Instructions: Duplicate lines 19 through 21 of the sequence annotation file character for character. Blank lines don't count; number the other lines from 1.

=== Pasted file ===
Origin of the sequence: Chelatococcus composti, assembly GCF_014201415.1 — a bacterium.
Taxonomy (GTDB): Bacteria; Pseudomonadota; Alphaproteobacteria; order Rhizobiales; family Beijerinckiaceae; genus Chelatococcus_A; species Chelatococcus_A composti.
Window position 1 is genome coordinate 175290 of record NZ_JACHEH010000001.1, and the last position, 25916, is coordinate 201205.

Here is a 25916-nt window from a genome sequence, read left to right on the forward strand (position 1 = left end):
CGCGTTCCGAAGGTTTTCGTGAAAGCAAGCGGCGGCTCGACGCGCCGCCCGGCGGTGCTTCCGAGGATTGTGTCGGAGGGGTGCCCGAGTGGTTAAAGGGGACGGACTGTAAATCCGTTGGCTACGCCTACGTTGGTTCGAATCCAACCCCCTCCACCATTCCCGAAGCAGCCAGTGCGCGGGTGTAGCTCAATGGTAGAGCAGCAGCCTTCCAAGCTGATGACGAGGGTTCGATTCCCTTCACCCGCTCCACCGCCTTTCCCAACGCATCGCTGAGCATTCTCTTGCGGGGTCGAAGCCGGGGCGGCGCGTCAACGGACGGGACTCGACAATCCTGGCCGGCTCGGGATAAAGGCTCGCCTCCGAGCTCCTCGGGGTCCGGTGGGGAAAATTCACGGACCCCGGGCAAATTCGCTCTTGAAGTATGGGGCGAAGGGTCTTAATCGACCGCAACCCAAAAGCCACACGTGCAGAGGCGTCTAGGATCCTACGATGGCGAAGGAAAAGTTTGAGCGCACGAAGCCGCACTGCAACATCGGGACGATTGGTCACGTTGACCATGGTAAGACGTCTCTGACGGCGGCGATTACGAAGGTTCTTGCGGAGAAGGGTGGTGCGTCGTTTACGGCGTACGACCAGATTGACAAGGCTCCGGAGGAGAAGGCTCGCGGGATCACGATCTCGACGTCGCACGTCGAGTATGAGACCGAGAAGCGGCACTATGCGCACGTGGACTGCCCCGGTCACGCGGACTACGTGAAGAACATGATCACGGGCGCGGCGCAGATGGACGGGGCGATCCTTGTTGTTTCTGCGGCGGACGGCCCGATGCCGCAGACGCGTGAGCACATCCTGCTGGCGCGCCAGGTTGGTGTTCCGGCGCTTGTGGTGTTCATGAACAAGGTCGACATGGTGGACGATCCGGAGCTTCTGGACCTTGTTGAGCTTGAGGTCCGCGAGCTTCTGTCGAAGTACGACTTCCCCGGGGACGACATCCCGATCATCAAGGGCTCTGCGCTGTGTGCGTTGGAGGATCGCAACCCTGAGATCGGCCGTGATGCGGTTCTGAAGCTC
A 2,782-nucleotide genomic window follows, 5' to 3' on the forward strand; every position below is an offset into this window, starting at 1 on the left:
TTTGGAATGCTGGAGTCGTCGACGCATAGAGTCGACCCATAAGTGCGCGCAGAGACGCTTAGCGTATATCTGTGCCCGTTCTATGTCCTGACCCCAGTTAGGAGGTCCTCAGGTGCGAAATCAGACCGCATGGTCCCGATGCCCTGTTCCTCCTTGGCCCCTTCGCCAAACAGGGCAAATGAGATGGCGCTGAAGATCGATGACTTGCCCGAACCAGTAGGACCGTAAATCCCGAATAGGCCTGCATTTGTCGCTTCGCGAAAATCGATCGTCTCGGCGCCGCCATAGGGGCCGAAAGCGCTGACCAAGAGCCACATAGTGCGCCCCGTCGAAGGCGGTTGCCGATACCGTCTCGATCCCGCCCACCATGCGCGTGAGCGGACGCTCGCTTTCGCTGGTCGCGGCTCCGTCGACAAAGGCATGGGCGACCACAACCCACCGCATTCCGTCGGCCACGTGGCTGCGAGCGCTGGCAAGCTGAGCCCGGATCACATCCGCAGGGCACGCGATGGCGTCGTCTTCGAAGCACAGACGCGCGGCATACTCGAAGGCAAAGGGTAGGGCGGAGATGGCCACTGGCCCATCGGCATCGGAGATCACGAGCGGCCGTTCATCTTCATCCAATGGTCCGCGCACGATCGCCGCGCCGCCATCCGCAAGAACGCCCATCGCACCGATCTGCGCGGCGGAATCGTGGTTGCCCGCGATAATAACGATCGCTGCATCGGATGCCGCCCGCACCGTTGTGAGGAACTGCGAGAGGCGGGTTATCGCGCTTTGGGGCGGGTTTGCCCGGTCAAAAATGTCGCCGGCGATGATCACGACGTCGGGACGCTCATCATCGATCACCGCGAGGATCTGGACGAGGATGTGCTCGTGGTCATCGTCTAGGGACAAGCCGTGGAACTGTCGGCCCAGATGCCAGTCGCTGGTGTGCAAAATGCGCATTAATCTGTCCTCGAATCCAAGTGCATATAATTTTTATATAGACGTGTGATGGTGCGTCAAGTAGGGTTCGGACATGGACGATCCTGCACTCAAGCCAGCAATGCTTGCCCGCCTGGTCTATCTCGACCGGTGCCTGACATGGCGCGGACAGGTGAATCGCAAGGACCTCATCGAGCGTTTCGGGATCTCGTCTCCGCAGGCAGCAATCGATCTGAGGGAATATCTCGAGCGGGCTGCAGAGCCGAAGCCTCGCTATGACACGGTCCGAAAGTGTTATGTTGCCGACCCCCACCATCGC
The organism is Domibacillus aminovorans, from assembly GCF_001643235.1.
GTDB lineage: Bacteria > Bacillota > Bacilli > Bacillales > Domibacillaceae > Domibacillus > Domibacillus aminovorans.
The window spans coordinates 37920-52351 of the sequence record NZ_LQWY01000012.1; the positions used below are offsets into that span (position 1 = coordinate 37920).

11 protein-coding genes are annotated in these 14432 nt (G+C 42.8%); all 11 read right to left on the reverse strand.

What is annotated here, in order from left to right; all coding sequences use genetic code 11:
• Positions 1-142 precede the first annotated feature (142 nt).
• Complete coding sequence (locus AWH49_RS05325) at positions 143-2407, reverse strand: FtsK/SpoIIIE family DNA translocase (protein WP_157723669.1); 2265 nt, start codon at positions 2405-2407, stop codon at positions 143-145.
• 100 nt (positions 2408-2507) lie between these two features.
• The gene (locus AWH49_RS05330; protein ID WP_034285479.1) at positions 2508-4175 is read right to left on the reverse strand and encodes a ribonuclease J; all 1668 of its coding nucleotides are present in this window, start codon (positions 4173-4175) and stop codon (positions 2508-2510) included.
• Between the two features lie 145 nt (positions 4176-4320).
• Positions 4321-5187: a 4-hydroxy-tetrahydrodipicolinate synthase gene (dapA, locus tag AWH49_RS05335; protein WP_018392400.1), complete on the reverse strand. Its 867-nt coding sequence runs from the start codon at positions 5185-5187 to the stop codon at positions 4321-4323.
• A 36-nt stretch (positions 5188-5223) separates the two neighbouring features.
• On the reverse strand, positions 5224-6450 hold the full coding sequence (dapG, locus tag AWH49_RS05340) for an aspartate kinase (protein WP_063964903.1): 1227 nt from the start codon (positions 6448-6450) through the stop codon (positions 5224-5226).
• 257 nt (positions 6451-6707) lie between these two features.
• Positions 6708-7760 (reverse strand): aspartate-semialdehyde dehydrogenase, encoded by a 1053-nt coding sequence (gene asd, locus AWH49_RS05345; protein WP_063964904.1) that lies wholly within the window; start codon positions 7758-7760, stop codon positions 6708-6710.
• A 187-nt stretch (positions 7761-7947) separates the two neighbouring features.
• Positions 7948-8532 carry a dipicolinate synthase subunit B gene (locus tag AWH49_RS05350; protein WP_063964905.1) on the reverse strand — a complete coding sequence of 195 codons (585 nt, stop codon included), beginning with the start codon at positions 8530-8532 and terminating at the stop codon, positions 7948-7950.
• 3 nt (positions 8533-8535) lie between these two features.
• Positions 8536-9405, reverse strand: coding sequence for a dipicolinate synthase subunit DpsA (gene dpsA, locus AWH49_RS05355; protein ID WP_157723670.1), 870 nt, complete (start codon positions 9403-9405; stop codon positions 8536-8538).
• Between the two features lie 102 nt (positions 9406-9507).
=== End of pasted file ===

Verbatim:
• A 36-nt stretch (positions 5188-5223) separates the two neighbouring features.
• On the reverse strand, positions 5224-6450 hold the full coding sequence (dapG, locus tag AWH49_RS05340) for an aspartate kinase (protein WP_063964903.1): 1227 nt from the start codon (positions 6448-6450) through the stop codon (positions 5224-5226).
• 257 nt (positions 6451-6707) lie between these two features.